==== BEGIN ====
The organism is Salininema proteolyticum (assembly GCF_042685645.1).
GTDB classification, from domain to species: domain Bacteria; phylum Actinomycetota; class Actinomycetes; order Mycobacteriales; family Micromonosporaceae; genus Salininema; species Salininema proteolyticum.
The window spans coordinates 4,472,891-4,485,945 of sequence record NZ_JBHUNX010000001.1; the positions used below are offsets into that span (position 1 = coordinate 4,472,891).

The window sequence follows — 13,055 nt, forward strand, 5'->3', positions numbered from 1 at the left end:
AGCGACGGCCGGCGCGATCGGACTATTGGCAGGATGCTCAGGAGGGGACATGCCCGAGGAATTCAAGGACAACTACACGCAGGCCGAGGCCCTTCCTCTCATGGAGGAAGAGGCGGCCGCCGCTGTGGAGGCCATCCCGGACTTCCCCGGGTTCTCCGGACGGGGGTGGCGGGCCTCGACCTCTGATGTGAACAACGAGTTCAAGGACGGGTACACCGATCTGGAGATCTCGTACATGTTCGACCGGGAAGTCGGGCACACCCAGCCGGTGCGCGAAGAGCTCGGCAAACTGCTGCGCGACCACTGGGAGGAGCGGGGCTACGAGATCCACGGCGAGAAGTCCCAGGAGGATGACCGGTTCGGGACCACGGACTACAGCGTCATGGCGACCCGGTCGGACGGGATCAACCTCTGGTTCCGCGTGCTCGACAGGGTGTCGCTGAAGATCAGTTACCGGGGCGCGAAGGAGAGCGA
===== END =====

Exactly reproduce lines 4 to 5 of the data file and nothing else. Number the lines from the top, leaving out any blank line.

The window sequence follows — 13,055 nt, forward strand, 5'->3', positions numbered from 1 at the left end:
AGCGACGGCCGGCGCGATCGGACTATTGGCAGGATGCTCAGGAGGGGACATGCCCGAGGAATTCAAGGACAACTACACGCAGGCCGAGGCCCTTCCTCTCATGGAGGAAGAGGCGGCCGCCGCTGTGGAGGCCATCCCGGACTTCCCCGGGTTCTCCGGACGGGGGTGGCGGGCCTCGACCTCTGATGTGAACAACGAGTTCAAGGACGGGTACACCGATCTGGAGATCTCGTACATGTTCGACCGGGAAGTCGGGCACACCCAGCCGGTGCGCGAAGAGCTCGGCAAACTGCTGCGCGACCACTGGGAGGAGCGGGGCTACGAGATCCACGGCGAGAAGTCCCAGGAGGATGACCGGTTCGGGACCACGGACTACAGCGTCATGGCGACCCGGTCGGACGGGATCAACCTCTGGTTCCGCGTGCTCGACAGGGTGTCGCTGAAGATCAGTTACCGGGGCGCGAAGGAGAGCGA